I used to be a photography addict. I used to live and breathe photography. It used to be, you couldn't find me anywhere without my camera. I was constantly shooting and constantly editing and experimenting and it was my greatest joy. Nothing made me more giddy or feel more alive than a new photography project. I'm not really sure what happened, and I guess it happened slowly enough that I didn't really notice until now. It used to be that I was always eyeing the world with the thought of a potential picture in mind. Now, I occasionally take a picture with my phone and put it on instagram. I can't even remember when I last used my beloved Nikon D80. When did this change?
There's a new column in the New York Times magazine that is dedicated to commentary on photography. I love how much there is to say about one photograph, and how each one that is discussed is treated as its own unique treasure. There was a story a few weeks ago by Teju Cole that discussed photographs of objects that perhaps convey more violence than photos of violence itself. And last week there was a special story about photographer Sally Mann and her work, and I just drank up how eloquently she spoke of the creation of her images. All of which makes me miss taking photos so much.
These are some photos I took and developed for a college photography class I took several years ago. It's a cliche, but there's something so much more pure, visceral and rewarding about film photography and the process of developing in a dark room. Because of how much time is spent making each photograph, and all the minute decisions that go into it, each image seems much more special. It's so much different from the instant gratification of digital photography and the easy changes that can be made in photoshop. There's also something infinitely more magical about monochrome photography.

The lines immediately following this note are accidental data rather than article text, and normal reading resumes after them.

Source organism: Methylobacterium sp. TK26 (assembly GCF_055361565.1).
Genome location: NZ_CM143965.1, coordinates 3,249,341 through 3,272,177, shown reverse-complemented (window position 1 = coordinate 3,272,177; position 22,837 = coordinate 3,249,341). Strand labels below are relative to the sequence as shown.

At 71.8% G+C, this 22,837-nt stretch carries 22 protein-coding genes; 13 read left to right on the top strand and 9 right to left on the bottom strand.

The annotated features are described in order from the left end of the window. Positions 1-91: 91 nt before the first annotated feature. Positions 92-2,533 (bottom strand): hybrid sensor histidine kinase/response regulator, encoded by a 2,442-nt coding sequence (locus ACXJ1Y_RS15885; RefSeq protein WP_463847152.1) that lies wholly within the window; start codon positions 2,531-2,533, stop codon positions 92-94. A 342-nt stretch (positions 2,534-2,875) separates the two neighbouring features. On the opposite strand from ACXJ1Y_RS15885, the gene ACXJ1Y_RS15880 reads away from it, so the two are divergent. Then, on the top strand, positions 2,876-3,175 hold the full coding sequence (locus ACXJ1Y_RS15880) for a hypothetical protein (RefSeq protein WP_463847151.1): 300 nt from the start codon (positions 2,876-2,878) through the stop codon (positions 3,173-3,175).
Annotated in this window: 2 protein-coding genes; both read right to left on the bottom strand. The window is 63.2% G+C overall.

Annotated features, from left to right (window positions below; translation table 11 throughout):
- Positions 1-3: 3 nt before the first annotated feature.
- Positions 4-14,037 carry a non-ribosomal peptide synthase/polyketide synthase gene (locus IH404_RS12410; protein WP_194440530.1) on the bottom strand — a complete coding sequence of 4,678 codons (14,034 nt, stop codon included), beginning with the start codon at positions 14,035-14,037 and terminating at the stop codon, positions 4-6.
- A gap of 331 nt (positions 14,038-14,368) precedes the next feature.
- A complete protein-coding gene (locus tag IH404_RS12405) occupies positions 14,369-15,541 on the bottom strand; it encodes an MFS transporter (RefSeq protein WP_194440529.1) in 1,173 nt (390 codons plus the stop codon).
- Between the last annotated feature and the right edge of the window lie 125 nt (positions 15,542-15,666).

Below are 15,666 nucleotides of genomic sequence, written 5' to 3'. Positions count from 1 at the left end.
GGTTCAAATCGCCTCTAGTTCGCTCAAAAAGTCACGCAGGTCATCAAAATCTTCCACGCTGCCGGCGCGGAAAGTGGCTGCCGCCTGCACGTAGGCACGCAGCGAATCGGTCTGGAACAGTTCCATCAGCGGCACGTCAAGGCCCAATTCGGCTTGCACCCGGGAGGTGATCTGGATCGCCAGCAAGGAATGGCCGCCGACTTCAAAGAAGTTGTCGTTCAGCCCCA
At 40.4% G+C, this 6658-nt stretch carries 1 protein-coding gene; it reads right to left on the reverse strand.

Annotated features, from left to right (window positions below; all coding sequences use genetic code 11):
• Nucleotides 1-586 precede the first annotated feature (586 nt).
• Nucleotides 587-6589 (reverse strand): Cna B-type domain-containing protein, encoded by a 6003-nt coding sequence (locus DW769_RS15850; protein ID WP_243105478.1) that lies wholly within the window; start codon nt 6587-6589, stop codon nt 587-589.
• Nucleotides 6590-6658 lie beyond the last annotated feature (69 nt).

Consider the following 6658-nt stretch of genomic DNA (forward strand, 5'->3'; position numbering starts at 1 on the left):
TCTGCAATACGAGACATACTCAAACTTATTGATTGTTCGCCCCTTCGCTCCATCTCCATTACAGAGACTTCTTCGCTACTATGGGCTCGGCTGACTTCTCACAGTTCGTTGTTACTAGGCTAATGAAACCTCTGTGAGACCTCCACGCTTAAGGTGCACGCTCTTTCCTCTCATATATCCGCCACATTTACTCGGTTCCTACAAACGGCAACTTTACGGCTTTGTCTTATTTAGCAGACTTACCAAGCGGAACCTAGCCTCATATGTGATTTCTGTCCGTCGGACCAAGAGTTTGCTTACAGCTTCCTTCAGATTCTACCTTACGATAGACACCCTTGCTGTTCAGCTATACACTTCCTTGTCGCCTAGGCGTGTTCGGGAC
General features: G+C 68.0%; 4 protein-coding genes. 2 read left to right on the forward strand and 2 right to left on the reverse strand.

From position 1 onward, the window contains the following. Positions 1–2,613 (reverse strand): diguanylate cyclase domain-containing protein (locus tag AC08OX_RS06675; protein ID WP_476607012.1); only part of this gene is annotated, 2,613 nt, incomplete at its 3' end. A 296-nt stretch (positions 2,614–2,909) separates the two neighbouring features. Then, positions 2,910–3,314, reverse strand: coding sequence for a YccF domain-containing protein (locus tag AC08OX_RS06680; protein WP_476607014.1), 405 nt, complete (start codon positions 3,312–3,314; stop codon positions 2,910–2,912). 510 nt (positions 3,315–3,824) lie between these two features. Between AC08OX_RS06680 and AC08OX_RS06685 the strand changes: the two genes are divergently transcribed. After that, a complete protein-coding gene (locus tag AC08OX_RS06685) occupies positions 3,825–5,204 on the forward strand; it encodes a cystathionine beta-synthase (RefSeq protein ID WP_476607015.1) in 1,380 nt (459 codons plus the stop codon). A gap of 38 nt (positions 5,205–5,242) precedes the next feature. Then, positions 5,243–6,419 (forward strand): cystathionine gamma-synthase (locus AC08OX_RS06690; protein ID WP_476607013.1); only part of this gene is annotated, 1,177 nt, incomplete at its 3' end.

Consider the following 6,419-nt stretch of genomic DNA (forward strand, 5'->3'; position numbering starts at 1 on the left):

I treasure these images. And I have so much more of an intimate connection with each of them than I do with any of my other photographs. I got points taken off for some of the dust particles and scratches that are left on these images, but I think that gives them more character.
There have been a few times in the last several years when I thought I'd arrived at some level of understanding that couldn't be surpassed. I find myself now in a phase of my life when I seem to be re-learning everything I thought I already knew. It's terrifying and exciting and chaotic and rich. The key has been to embrace the whirlwind and approach everything with a beginner's mind.
I'm living in liminality right now. I'm done with treatment, not going back to school until the fall, and I haven't gotten a job yet to fill the next few months. My therapist has told me that recovery is my full-time job. And it took me a while to see the beauty in that because I've been feeling so worthless without school or work to keep me busy. Now I see the amazing opportunity this affords me: ample time that I can completely devote to exploring, playing, and being curious. And what a gift I can give myself at this time in my life. Here are some examples of new things I've been grappling with:
- The pressure in our culture to be constantly busy, productive and on the move is a farce disguised as a law of life. I am a human being, not a human doing. For all the time I spend depreciating myself for not "producing," I could be nourishing my body and spirit.
- In the same vein, I've been practicing "being." What makes getting through the day so difficult sometimes is over-thinking, second-guessing, self-judgement, and living in scarcity -- all things that keep me in my head and out of the moment. I've been learning some new tools for re-grounding myself. This helps me land back in a gentle space, where I'm free to just be.
- Another farse: diet and weight loss. It just isn't a real thing. None of it. 99% of the time what people do is unhealthy and unnecessary. That hardest part of learning this is the process of accepting living in a world that mostly believes the lie.
- Creativity, in any form, is my essence. It's not a luxury, it's not pointless, and it doesn't need a reason. I'm learning how creativity connects me to the Source. I'm learning how creativity can help me live a more conscious existence, one with intention.
- Re-connecting with my body. This is really hard, because my ED made sure I made enemies with my body, or ignored it completely. I'm trying to be still with my body, take cues from it, and understand how my emotions actually feel. I want eventually to be able to respect it and admire it instead of fight it and criticize it.